Plymouth Colony: Early Years
During the first winter of the colony, about half of the settlers died from scurvy and exposure, but none of the survivors chose to return with the Mayflower to England. A little corn was raised in 1621, and in October of that year the settlers celebrated the first Thanksgiving Day. However, the arrival of more colonists necessitated half rations, and it was several years before the threat of famine passed.
John Carver, the first governor, died in 1621. William Bradford then assumed the post and served, except for the five years he refused the position, until his death in 1657. A treaty made in 1621 with Massasoit, chief of the Wampanoag, resulted in 50 years of peace with that tribe. The Narragansett tribe farther west was hostile, but Bradford averted trouble from that quarter. In 1623, Capt. Miles Standish marched against the Native Americans to the northwest, who were accused of plotting to exterminate the colonists settled at Weymouth by Thomas Weston. The Native Americans were gradually pushed back and deprived of their lands.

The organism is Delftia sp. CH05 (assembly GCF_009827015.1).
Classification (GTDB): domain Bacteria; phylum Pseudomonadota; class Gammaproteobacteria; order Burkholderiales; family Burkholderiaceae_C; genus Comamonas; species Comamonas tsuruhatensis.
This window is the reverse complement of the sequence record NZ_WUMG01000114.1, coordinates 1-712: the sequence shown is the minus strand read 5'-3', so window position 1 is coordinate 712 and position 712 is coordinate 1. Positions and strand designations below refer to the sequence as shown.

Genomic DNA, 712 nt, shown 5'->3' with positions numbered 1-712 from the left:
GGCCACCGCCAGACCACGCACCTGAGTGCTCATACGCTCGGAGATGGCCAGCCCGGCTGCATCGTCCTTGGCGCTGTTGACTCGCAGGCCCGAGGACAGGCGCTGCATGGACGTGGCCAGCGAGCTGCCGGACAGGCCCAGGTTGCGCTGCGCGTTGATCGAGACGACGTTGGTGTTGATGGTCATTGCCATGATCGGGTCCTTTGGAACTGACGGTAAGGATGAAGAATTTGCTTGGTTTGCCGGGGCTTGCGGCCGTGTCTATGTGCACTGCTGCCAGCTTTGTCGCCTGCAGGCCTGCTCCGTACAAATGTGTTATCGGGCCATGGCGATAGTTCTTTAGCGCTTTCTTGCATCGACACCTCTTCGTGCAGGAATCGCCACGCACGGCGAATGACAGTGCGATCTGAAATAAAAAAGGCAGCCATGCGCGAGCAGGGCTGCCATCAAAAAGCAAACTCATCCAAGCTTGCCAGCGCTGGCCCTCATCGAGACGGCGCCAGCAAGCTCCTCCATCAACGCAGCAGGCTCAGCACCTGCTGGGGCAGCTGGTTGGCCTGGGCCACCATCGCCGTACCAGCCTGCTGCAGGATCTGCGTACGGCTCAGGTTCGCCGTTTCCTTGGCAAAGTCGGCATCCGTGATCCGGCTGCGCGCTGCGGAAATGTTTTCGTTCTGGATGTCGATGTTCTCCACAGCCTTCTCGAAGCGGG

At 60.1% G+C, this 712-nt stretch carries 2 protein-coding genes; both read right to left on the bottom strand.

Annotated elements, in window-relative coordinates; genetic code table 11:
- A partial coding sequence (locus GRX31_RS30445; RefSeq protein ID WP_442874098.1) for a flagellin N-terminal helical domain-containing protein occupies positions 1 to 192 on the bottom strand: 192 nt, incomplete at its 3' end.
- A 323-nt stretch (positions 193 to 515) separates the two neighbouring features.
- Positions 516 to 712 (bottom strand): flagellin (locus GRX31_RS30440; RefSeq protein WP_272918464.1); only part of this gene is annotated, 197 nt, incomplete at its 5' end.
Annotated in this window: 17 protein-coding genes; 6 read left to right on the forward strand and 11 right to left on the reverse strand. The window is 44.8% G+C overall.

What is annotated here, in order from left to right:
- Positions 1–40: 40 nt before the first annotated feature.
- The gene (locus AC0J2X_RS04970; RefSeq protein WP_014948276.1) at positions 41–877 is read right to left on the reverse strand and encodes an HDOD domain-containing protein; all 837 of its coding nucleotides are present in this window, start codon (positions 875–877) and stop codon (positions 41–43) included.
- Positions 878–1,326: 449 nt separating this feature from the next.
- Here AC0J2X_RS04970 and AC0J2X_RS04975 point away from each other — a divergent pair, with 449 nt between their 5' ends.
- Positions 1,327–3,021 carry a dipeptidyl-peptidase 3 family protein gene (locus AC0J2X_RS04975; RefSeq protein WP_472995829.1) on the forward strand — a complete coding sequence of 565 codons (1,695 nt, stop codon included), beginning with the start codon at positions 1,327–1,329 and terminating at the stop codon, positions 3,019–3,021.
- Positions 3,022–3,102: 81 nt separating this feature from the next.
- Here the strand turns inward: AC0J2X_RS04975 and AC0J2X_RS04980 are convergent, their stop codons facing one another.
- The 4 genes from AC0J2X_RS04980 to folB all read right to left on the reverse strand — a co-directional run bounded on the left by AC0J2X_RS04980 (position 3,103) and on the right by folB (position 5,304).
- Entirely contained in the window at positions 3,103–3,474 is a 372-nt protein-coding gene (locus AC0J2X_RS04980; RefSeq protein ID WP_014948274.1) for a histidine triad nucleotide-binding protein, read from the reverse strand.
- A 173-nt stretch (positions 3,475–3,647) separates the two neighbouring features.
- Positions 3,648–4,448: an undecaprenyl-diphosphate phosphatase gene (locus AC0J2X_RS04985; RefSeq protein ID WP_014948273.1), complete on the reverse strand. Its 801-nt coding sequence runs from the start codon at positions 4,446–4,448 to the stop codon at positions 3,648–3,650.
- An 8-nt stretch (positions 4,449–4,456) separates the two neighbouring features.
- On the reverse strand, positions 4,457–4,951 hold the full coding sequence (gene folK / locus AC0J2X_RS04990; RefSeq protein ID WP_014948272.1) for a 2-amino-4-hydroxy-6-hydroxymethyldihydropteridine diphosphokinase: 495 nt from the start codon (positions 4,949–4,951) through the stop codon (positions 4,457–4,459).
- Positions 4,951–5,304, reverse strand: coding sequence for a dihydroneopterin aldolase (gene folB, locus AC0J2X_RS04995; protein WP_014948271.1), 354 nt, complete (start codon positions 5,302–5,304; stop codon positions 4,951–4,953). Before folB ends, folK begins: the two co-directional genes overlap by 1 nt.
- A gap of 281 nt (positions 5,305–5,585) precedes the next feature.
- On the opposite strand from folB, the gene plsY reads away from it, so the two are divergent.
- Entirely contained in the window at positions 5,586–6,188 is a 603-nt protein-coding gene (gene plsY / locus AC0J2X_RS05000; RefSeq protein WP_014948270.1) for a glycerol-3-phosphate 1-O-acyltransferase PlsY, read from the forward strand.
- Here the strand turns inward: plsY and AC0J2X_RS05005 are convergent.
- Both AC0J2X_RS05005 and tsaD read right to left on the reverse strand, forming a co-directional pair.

A communistic system of labor, adopted for seven years, was abandoned in 1623 by Bradford because it was retarding agriculture, and land was parceled out to each family. A well-managed fur trade enabled the colony to liquidate (1627) its debt to the London merchants who had backed the venture. The colony, which developed into a quasi-theocracy, expanded slowly due to the infertility of the land and the lack of a staple moneymaking crop.
The Columbia Electronic Encyclopedia, 6th ed. Copyright © 2012, Columbia University Press. All rights reserved.
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